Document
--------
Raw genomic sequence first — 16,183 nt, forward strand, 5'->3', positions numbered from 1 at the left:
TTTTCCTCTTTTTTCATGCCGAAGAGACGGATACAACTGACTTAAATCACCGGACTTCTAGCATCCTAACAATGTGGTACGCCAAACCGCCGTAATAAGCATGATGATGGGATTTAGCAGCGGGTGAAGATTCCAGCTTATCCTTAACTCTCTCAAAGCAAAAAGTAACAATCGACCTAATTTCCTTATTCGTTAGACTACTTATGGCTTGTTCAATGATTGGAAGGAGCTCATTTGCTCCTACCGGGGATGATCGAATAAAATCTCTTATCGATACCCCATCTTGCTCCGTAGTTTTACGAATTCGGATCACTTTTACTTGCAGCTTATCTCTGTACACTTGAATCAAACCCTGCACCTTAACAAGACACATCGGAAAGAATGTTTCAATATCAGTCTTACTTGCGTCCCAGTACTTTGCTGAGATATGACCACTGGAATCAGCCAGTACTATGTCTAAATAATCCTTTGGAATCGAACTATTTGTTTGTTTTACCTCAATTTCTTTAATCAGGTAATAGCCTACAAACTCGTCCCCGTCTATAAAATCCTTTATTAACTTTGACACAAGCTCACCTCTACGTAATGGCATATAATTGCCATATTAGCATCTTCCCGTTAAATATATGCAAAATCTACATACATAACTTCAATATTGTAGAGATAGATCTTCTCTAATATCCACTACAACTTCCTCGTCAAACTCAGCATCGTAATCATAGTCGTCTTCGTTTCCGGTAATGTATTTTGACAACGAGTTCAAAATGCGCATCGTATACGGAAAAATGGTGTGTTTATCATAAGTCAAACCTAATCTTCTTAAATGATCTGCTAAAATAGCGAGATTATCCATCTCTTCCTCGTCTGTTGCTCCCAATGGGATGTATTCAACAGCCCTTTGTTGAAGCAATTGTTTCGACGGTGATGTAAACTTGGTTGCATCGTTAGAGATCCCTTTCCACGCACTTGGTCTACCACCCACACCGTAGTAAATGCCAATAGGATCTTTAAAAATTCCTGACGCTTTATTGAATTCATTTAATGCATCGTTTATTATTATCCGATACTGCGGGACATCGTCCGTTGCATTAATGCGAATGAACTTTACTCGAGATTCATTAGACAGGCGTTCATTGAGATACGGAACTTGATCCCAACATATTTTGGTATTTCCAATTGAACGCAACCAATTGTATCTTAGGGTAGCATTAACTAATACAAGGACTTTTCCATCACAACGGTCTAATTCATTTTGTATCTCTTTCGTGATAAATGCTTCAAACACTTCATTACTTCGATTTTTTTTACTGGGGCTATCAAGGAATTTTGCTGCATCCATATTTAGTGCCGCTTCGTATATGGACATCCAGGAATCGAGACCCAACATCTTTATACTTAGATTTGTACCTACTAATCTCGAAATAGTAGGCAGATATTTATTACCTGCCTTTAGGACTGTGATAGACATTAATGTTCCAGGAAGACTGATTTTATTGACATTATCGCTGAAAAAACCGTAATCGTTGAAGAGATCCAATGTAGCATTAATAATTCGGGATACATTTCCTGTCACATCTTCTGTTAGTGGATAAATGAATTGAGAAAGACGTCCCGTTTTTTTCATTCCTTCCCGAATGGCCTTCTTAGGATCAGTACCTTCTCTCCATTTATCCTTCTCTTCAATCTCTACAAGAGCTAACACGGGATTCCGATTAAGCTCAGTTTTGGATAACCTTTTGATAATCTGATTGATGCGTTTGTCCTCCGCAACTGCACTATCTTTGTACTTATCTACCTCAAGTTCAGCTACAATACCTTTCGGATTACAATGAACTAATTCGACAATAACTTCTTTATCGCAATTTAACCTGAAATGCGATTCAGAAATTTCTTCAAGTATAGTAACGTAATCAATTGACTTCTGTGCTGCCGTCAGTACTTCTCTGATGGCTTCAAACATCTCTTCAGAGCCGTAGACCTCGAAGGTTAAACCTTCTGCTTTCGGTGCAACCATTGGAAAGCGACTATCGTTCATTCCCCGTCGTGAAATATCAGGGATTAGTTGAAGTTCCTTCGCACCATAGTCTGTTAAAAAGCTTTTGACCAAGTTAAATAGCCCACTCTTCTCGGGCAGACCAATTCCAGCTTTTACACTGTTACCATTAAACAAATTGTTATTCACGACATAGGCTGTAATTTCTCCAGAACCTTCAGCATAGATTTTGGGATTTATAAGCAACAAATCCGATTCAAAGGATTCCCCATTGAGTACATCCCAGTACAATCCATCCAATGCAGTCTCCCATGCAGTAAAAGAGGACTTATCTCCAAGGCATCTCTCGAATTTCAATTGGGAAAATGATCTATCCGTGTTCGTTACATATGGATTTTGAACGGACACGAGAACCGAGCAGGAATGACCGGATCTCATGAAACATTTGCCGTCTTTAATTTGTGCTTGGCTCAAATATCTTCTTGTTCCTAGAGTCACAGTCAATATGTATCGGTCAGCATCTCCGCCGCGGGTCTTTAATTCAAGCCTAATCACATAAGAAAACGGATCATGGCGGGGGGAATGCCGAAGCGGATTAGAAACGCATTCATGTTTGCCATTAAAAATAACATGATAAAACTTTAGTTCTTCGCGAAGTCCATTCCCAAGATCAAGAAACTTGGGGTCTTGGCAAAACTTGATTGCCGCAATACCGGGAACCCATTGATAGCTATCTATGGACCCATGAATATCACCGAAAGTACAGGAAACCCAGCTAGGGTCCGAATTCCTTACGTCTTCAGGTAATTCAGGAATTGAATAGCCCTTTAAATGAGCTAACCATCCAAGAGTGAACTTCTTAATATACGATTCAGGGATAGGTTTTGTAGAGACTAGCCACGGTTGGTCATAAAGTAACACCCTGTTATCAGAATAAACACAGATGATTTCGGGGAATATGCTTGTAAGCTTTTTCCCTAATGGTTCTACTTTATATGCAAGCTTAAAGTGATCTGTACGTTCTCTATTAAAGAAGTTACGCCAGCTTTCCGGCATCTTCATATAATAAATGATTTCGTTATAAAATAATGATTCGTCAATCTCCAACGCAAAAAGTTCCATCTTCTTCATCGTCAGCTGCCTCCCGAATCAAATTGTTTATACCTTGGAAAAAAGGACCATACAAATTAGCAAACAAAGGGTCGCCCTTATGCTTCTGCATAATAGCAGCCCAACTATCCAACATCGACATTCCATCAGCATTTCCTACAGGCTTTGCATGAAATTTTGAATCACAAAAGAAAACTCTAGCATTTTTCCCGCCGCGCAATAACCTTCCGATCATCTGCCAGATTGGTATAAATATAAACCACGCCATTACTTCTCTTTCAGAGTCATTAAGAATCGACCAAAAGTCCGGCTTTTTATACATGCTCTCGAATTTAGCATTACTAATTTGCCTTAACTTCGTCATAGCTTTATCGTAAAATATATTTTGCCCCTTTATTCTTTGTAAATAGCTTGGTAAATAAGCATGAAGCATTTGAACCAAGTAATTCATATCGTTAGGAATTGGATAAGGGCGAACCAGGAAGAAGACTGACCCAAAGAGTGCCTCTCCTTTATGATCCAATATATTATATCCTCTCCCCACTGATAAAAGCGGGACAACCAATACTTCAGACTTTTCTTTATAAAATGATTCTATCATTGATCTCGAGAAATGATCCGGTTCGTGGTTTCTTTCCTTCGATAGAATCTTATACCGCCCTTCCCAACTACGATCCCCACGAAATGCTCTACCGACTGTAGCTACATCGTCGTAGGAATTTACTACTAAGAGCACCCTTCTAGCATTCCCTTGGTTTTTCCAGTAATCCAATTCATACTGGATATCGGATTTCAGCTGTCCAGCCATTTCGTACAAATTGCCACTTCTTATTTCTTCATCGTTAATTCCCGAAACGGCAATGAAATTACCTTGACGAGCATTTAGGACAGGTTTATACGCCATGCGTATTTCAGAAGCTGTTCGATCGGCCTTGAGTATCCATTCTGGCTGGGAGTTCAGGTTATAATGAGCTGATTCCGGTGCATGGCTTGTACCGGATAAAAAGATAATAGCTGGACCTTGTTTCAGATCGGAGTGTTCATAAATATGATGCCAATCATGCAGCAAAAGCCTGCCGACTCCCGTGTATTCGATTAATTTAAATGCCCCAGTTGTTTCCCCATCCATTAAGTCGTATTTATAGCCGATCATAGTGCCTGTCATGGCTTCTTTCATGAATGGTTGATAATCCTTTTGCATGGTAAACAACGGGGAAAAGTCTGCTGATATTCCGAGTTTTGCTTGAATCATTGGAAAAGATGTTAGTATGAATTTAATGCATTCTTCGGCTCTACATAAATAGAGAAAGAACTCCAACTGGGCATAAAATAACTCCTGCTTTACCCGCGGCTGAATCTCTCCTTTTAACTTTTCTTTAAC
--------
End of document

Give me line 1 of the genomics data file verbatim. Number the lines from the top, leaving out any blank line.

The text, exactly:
Raw genomic sequence first — 16,183 nt, forward strand, 5'->3', positions numbered from 1 at the left: